We continue to live in a Brave New World—of Zoom rooms and Google Meets, virtual check-ins, Seesaw, Flipgrid and Nearpod. Technologies and tools that were previously only for the savvy are now required of nearly all teachers, certainly any who want to make something of this unprecedented reality.
Teacher educators are also in a strange, unprecedented position. In the good old days, teacher educators were, ideally, experts in their field—masters of instruction whose years of classroom practice had enabled them to pass on tried and true best practices to teachers just about to set off on their teaching career.
This assumption, however, is now long gone.
Never in their K-12 teaching careers have teacher educators ever had to navigate a pandemic. They never had to navigate teaching remotely; never had to navigate teaching from home with children of their own underfoot. Teacher educators have never had to face the deflating reality of teaching to black screens of students who for one reason or another have their cameras off. Teacher educators have never had to conduct standardized assessments virtually, nor have they ever before seen student faces freeze when low bandwidth speeds shut down virtual classrooms.
So, how are teacher educators supposed to teach teachers how to teach when, in all likelihood, the experts are as inexperienced as the most callow first-year teacher?
This is precisely the predicament I have found myself in over the past few months. While, of course, I cannot address every teacher's need or solve every virtual classroom issue, there are a few things I’ve done that my teachers have told me have made their lives easier.
Acknowledge the Moment and Name the Limitations.
Nothing is normal these days and we should not pretend otherwise. New teachers should be reminded that they are entering what is an immensely difficult profession in the best of times, and that these days present challenges that nobody has the answers to. We are all building the plane as we’re flying it, and we all need to acknowledge this fact. Teacher educators must acknowledge this moment for their teacher-students, and must guide those new teachers to acknowledge this moment as well.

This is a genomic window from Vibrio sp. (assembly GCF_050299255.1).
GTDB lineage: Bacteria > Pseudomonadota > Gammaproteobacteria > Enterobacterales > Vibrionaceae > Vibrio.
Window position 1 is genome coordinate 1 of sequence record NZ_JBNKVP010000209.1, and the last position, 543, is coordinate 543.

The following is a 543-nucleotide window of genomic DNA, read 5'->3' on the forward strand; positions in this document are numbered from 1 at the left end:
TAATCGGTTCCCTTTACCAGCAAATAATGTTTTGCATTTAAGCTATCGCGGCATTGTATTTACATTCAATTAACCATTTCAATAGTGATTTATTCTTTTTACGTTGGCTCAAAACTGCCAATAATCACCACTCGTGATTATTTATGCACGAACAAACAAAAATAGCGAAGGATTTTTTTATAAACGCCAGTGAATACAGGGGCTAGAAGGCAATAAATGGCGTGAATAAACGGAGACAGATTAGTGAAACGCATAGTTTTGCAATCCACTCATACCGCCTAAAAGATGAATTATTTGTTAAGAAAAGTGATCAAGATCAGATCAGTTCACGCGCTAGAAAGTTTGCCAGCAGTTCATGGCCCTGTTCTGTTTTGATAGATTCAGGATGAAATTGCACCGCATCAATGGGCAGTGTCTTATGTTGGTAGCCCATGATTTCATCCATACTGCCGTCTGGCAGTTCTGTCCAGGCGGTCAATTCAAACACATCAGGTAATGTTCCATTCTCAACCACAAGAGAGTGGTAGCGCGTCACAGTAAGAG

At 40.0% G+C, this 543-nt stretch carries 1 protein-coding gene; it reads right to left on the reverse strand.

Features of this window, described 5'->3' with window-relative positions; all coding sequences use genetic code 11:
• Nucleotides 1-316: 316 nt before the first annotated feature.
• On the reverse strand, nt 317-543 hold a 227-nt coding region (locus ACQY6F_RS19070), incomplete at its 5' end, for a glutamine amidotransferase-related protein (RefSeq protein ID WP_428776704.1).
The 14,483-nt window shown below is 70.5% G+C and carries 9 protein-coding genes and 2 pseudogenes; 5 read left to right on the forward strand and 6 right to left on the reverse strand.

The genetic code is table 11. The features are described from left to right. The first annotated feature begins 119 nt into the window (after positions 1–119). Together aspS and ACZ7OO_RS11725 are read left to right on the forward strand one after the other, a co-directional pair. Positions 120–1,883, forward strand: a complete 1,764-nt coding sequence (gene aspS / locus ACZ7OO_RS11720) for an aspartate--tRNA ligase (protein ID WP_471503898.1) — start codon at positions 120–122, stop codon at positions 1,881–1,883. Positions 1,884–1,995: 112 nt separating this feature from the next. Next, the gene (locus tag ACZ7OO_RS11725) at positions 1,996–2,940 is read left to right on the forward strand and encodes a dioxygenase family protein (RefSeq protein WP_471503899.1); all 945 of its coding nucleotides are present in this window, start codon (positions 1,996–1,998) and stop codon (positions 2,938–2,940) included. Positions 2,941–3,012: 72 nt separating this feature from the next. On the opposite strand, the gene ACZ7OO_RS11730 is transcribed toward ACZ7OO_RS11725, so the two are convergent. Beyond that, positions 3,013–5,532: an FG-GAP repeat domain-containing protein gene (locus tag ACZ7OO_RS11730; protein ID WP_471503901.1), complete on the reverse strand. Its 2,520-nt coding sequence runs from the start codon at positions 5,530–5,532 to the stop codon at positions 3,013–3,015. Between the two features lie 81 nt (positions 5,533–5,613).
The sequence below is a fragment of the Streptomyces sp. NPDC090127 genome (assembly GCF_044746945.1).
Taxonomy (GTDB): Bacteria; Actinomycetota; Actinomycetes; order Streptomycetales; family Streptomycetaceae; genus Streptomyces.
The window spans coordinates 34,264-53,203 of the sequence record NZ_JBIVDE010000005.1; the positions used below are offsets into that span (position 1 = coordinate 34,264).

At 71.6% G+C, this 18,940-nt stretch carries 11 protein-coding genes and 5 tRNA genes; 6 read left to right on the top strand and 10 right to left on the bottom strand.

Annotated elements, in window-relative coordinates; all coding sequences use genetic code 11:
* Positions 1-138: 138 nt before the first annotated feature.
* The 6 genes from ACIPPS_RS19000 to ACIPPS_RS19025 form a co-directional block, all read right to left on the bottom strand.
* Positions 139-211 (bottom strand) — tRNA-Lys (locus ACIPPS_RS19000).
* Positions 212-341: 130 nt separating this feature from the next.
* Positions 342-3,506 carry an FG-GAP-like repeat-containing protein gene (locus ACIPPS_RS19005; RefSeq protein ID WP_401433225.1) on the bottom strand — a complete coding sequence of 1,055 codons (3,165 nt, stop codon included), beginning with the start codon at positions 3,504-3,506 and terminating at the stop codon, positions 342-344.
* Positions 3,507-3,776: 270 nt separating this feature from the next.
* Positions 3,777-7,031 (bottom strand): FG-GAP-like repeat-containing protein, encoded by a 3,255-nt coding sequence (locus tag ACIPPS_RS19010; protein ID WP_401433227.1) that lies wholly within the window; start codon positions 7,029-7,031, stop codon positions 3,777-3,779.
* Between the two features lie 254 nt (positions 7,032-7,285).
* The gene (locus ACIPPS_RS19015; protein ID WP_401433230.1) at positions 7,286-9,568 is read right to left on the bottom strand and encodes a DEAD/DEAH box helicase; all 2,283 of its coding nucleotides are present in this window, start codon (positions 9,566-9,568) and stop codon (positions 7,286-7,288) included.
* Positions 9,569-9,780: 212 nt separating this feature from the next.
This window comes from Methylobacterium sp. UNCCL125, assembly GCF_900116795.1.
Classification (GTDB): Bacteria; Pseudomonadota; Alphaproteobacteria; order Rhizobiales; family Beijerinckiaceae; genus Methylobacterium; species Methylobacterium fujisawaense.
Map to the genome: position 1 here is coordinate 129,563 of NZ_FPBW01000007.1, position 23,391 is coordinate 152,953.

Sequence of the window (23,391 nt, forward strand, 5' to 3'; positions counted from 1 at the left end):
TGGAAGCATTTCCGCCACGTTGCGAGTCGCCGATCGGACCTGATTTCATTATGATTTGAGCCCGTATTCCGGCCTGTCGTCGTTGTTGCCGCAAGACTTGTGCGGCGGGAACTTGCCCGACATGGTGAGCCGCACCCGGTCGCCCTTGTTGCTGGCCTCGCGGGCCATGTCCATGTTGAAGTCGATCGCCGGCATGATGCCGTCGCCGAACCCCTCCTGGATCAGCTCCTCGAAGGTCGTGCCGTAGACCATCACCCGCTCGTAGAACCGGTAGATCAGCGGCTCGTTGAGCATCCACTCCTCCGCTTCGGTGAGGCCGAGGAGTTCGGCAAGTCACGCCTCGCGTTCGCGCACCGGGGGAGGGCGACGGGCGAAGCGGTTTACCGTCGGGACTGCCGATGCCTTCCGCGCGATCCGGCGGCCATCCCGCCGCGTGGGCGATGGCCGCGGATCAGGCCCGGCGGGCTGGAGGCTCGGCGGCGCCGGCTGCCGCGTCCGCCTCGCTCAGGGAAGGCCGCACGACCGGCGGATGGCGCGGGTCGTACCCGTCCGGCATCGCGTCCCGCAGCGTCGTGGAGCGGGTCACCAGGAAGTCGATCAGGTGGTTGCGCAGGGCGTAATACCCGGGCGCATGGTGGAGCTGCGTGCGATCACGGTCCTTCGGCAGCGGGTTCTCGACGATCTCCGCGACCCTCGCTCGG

So many teachers have expressed the feeling of an immense weight—a responsibility to ensure that no ground is lost for their students. This desire is admirable and it is also likely futile. We need to do everything we can to ensure a quality education during these times, while also acknowledging that it is next to impossible to achieve.
Teacher educators need to also name the inherent limitations of their expertise in this moment. This can be difficult to do; the whole theory behind a teacher educator is that they have mastered the craft. It is unsettling to admit that we teacher educators are often woefully inexperienced for this moment. There is power, however, in facing and modeling this truth for educators. It takes the onus off teacher educators to have the answer to every question or situation. It also takes the onus off of teachers to expect an answer or solution to every problem. We are all in this together.